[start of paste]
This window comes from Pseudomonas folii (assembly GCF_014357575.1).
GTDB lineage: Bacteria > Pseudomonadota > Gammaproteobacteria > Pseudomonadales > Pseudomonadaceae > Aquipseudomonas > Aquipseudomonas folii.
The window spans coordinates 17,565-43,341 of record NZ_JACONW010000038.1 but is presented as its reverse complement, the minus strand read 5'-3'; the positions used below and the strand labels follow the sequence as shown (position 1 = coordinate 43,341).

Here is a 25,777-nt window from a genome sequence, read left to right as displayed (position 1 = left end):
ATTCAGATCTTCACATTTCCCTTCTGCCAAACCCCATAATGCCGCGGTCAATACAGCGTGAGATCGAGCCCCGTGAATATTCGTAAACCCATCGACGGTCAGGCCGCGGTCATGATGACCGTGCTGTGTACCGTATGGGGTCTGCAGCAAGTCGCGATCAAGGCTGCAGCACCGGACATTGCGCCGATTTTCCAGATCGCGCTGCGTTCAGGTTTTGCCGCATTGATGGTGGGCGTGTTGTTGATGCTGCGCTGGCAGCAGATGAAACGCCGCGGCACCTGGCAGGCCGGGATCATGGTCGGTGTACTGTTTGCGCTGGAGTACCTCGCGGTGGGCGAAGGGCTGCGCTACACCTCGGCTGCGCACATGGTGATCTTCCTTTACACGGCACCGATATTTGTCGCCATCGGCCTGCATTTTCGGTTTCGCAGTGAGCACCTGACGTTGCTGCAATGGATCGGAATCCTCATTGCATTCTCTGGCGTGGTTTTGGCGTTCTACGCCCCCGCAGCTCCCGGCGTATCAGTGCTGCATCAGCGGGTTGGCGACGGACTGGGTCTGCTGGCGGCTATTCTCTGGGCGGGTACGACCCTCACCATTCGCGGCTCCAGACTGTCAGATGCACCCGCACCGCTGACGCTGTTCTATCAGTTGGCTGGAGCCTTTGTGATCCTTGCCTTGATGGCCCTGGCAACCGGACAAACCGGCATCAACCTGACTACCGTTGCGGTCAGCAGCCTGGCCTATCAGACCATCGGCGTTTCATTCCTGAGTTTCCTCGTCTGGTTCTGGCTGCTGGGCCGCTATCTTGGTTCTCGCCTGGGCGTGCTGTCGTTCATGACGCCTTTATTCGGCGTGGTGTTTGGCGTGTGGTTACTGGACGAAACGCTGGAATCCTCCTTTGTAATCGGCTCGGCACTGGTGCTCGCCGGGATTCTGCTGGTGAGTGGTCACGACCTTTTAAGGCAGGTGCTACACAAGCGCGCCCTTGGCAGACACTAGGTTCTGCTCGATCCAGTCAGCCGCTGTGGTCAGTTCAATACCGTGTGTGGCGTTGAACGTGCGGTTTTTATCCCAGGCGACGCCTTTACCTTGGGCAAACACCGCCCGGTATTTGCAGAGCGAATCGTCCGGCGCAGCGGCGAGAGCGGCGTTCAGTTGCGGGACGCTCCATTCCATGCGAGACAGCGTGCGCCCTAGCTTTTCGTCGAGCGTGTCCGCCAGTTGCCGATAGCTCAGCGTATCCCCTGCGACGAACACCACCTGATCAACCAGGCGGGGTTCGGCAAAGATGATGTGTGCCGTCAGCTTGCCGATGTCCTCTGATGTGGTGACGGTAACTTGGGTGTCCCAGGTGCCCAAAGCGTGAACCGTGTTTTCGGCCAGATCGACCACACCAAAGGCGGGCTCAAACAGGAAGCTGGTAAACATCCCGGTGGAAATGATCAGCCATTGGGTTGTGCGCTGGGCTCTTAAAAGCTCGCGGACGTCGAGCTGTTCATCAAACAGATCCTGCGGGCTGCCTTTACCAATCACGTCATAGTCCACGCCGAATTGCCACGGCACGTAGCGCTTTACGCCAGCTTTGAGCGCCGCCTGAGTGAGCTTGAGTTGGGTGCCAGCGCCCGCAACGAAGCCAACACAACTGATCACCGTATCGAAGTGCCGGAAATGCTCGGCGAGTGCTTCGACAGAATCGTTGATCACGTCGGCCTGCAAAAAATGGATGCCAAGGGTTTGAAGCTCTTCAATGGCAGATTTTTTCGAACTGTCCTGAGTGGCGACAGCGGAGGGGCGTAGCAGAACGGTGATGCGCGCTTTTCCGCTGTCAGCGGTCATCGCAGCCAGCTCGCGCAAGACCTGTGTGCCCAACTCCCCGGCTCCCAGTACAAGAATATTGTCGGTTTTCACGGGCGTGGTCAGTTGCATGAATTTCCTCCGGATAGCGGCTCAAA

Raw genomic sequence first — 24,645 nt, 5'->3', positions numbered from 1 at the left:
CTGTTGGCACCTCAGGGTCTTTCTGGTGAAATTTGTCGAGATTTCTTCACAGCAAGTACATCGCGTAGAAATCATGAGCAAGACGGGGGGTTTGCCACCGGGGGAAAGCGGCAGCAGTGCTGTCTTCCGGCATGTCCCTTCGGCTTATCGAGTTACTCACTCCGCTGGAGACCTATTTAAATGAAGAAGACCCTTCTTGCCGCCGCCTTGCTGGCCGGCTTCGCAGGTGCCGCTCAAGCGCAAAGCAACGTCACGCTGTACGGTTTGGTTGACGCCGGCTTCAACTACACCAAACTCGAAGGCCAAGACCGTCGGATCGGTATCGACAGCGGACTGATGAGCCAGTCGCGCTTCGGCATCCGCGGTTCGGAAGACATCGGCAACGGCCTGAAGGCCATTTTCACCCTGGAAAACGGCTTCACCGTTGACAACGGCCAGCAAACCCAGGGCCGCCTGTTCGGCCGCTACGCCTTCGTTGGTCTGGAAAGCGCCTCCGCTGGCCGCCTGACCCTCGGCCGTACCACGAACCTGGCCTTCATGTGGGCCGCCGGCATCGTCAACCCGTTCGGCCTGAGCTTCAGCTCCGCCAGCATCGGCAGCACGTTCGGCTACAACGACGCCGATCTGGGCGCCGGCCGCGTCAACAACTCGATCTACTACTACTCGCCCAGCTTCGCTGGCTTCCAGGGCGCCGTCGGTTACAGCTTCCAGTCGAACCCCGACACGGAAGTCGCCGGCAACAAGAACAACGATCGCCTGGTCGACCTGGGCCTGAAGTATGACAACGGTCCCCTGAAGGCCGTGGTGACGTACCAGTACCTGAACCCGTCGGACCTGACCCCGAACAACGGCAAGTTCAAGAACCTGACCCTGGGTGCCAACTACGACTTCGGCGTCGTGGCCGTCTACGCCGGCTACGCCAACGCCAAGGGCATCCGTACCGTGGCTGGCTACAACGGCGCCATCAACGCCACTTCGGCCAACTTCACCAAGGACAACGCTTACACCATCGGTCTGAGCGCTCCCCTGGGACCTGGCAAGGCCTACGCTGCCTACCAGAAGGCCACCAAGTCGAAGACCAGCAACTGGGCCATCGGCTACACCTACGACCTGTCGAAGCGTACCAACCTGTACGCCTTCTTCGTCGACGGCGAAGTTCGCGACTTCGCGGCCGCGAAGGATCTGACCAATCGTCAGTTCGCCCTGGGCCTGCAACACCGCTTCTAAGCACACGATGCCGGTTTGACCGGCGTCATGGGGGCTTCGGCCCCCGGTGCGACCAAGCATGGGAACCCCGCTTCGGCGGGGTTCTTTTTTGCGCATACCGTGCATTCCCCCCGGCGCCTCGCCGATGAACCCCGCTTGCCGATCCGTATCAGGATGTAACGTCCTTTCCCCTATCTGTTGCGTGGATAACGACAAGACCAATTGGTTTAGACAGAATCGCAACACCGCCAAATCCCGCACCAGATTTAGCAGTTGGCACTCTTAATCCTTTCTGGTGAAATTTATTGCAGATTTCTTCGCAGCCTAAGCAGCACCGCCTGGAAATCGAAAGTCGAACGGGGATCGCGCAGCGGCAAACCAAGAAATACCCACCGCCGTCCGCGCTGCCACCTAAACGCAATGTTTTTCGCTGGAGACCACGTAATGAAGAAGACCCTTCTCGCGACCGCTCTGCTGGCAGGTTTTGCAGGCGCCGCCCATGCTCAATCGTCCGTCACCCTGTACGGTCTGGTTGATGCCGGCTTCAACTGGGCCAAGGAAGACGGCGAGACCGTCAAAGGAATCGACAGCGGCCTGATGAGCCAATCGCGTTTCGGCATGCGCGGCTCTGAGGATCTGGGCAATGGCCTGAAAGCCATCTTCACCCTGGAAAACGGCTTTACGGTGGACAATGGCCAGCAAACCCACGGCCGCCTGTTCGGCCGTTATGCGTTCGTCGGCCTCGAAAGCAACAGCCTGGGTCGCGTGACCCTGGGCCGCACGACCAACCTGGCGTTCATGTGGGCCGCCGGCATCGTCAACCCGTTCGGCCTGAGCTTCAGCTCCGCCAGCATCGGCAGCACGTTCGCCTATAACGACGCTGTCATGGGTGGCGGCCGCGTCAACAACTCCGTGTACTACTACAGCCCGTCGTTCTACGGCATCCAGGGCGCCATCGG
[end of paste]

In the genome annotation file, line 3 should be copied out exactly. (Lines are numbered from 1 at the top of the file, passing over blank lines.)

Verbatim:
The window spans coordinates 17,565-43,341 of record NZ_JACONW010000038.1 but is presented as its reverse complement, the minus strand read 5'-3'; the positions used below and the strand labels follow the sequence as shown (position 1 = coordinate 43,341).